Number of Children Living with Two Parents Increasing, Data Shows
Newly published data from the U.S. Census Bureau indicates that the proportion of American children living in two-parent families increased to 71.1% in 2023, continuing a slight upward trajectory since 2015. The numbers appear to contradict a popular narrative in the mainstream media that American society no longer aspires to establish households with a mother and father to parent children.
As noted by Nicholas Zill, a research psychologist and a senior fellow of the Institute for Family Studies (IFS), the Census Bureau data “includes children living with a birth parent and stepparent and couples who are cohabiting without being married.” Zill goes on to observe that the proportion of children who live with two parents has been inching upward for some time. After increasing from 67.3% to 69.4% percent between 2005 and 2010, the number has steadily creeped upward from 69.2% in 2015 to 71.1% by the end of last year.
The numbers appear to contradict widely accepted narratives offered by writers at legacy media outlets like The Atlantic, The New York Times, and a number of others about the supposedly inevitable decline in two-parent family structures. As Zill observes, “The trends reviewed here show us that those who predicted a relentless increase in family instability or single parenthood were simply wrong. There seem to be growing numbers of young adults in all racial and ethnic groups who realize the economic, educational, and emotional benefits of marriage for themselves and their future children.”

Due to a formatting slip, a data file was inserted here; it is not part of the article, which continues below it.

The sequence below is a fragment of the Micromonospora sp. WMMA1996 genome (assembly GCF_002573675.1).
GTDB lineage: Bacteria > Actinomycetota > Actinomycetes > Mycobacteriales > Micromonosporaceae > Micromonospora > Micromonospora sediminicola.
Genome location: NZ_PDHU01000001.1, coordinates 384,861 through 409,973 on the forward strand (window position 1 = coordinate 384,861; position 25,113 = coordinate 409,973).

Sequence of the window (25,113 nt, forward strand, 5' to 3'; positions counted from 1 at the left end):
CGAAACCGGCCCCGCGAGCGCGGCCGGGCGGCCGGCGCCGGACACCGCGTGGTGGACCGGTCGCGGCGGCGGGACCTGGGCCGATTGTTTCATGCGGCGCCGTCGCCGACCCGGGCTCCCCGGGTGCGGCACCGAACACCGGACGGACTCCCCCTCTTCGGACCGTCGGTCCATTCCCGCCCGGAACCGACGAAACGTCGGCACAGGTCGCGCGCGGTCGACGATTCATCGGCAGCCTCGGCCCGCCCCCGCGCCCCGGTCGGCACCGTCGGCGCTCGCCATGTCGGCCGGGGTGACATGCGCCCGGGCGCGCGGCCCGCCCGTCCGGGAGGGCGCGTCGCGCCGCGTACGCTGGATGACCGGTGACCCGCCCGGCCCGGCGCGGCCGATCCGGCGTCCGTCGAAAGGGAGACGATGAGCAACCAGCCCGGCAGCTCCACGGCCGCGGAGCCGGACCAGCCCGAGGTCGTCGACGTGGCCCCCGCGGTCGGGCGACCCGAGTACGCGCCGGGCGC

Zill further points out two recent trends that he argues could “extend the resurgence of the traditional family[:] the older ages at which adults embark on parenthood nowadays and the increased numbers of recent immigrants in the U.S. population. Women and men who begin having children in their 30s and 40s are more likely to marry beforehand and stay married. Likewise, recent immigrants have shown a propensity to marry before having kids and then to remain married.”
Experts are also noting how the increasing number of children living with two parents is an indication of how the stable presence of a mother and father in the home strengthens a culture of life that leads to fewer abortions.
“The CDC data on the number of children killed through an abortion shows things have gotten worse over the past few years with one exception,” Mary Szoch, director of the Center for Human Dignity at Family Research Council, told The Washington Stand. “Women who are married have had fewer abortions each year since 2018. The 2021 data shows that only 12.7% of women who underwent abortions were married. We know that the very best environment for a child to be raised in is one where there is a loving mother and father. Clearly, the positive impact of growing up in a two-parent household begins long before birth, and in many instances, it is the difference between life and death for a child.”
Dan Hart is senior editor at The Washington Stand.